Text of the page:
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Findings Presented by the Belgian Royal Commission to President Wilson at Washington, Sept. 16.
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Acts at Linsmeau and Orsmael.
Belgium, which wanted peace, has been obliged by Germany to resort to arms and to oppose a legitimate defense to an aggression which nothing can justify, and which is contrary to the solemn pledges of treaties.
Belgium is bound in honor to fight loyally and to observe all the rules, laws, and customs of war.
From the beginning of the invasion of its territory by German troops, the Belgian Government had posted each and every day, in all the towns, and the papers have each day repeatedly printed, instructions warning the non-combatant civilians not to offer any resistance to the troops and soldiers invading the country.
The information on which the German Government believes today that it can base its contention that the Belgian population contravenes the law of nations and is not worthy of respect is absolutely unfounded.
The Government protests most vigorously against these allegations and against the odious threats of retaliation. If any deed contrary to the rules of warfare should ultimately be proved, to understand such fact it is only necessary to realize the well-founded excitement which the cruelties of the German soldiers are provoking among the Belgian population—a population which is thoroughly honest but energetic in the defense of its rights and in its respect for humanity.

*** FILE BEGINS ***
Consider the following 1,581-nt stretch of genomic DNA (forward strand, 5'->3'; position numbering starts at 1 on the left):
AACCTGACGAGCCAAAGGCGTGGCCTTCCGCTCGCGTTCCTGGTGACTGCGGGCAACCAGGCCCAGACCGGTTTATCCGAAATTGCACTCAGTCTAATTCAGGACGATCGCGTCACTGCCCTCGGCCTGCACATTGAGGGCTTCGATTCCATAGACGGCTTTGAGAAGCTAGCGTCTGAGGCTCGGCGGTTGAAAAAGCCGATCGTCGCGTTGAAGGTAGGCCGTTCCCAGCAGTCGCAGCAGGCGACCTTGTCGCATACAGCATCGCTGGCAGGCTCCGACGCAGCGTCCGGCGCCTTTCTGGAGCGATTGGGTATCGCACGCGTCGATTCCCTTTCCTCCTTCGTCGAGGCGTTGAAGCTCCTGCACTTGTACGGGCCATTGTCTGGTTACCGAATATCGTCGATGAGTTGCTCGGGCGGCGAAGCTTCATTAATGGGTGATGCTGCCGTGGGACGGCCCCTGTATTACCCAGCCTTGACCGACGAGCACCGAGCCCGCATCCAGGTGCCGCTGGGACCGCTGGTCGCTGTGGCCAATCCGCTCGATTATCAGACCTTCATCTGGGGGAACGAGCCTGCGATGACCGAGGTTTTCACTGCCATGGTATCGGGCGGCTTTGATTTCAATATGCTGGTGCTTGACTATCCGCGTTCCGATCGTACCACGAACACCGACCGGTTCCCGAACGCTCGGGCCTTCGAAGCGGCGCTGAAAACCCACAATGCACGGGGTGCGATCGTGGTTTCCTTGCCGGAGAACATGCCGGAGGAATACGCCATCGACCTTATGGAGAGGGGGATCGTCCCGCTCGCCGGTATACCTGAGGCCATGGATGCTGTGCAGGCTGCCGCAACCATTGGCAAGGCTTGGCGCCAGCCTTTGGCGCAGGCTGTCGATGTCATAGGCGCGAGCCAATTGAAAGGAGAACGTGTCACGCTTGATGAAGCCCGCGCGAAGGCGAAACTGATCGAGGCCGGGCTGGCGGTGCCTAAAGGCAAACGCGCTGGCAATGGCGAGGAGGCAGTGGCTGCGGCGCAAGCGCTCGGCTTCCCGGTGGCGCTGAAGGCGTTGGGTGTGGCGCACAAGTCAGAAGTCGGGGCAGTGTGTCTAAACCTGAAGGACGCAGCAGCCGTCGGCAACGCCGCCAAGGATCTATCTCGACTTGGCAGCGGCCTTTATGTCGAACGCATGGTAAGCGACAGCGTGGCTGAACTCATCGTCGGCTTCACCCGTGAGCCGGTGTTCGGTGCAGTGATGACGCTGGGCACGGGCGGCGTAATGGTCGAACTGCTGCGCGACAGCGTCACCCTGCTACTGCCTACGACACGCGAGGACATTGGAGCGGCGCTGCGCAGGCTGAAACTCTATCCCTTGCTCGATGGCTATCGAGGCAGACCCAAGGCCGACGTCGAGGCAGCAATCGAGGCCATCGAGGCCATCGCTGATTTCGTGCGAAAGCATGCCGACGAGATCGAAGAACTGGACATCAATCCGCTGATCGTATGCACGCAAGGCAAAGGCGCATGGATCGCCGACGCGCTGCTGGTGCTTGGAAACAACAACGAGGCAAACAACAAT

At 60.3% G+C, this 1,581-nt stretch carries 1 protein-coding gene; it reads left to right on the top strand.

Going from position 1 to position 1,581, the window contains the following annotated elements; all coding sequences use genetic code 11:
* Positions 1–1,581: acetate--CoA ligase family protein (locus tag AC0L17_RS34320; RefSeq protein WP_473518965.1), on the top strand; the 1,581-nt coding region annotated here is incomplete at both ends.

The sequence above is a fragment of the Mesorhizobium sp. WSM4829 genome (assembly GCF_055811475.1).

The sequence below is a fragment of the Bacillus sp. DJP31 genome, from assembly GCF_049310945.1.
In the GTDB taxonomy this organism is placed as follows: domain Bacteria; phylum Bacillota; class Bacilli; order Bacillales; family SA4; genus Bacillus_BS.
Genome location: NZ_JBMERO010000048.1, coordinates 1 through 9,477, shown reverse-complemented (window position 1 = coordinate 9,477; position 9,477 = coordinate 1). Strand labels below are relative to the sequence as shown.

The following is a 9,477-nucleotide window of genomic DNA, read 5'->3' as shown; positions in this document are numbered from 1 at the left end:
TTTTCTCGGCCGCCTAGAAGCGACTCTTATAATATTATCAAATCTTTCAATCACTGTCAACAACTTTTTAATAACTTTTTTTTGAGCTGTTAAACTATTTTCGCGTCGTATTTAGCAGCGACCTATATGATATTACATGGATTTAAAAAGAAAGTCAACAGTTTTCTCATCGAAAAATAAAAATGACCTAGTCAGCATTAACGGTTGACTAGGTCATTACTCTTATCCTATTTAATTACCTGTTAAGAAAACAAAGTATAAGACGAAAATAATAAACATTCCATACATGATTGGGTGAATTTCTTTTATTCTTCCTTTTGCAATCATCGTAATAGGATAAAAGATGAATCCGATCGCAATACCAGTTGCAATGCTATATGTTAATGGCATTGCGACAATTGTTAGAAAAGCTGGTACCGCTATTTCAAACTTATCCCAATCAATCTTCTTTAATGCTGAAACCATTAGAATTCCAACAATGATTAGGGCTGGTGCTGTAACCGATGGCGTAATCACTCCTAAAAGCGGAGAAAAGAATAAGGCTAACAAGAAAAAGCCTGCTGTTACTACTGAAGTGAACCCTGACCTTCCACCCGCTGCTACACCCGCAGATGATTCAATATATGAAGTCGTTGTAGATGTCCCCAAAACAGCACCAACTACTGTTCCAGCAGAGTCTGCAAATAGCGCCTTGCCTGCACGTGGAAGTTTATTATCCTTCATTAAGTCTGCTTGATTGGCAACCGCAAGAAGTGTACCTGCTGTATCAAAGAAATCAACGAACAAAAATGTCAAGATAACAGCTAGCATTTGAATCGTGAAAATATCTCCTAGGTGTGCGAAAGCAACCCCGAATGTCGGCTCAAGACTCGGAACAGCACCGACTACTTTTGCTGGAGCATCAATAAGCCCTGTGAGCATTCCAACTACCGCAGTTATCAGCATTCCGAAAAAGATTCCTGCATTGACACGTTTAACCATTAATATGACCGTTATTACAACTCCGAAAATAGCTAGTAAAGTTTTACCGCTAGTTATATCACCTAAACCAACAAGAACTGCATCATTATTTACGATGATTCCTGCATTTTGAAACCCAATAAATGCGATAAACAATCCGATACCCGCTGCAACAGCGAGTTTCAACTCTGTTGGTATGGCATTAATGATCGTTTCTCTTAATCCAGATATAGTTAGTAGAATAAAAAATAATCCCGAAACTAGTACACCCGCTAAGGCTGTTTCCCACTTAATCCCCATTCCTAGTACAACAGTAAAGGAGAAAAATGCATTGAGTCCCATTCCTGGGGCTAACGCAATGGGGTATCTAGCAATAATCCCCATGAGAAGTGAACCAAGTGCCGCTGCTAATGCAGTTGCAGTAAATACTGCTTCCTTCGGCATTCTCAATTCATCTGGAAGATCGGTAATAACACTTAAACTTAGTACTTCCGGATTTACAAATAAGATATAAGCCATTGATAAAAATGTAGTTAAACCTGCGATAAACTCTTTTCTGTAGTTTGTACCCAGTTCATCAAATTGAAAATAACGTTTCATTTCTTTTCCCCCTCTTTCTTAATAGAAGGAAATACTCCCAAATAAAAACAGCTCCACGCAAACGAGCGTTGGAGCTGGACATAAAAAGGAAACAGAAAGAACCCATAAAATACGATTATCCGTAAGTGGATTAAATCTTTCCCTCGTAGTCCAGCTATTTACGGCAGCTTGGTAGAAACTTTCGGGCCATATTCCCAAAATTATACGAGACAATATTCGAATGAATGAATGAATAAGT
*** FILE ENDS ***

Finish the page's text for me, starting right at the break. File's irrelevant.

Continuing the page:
If we were to publish a list of these atrocities, of which the first ones are here recorded, this would indeed be a long list.
Whole regions have been ravaged and abominable deeds perpetrated in the towns.
A committee attached to the Department of Justice is drawing up a list of these horrors with scrupulous impartiality.
As an example, a few facts are here published, facts which will depict the state of mind and the procedure of certain German troops:
1. German cavalry, occupying the village of Linsmeau, were attacked by some Belgian infantry and two gendarmes. A German officer was killed by our troops during the fight, and subsequently buried at the request of the Belgian officer in command. None of the civilian population took part in the fighting at Linsmeau. Nevertheless the village was invaded at dusk Aug. 10 by a strong force of German cavalry, artillery and machine guns. In spite of formal assurances given by the Burgomaster that none of the peasants had taken part in the previous fighting, two farms and six outlying houses were destroyed by gun fire and burned. All the male population were then compelled to come forward and hand over whatever arms they possessed. No recently discharged firearms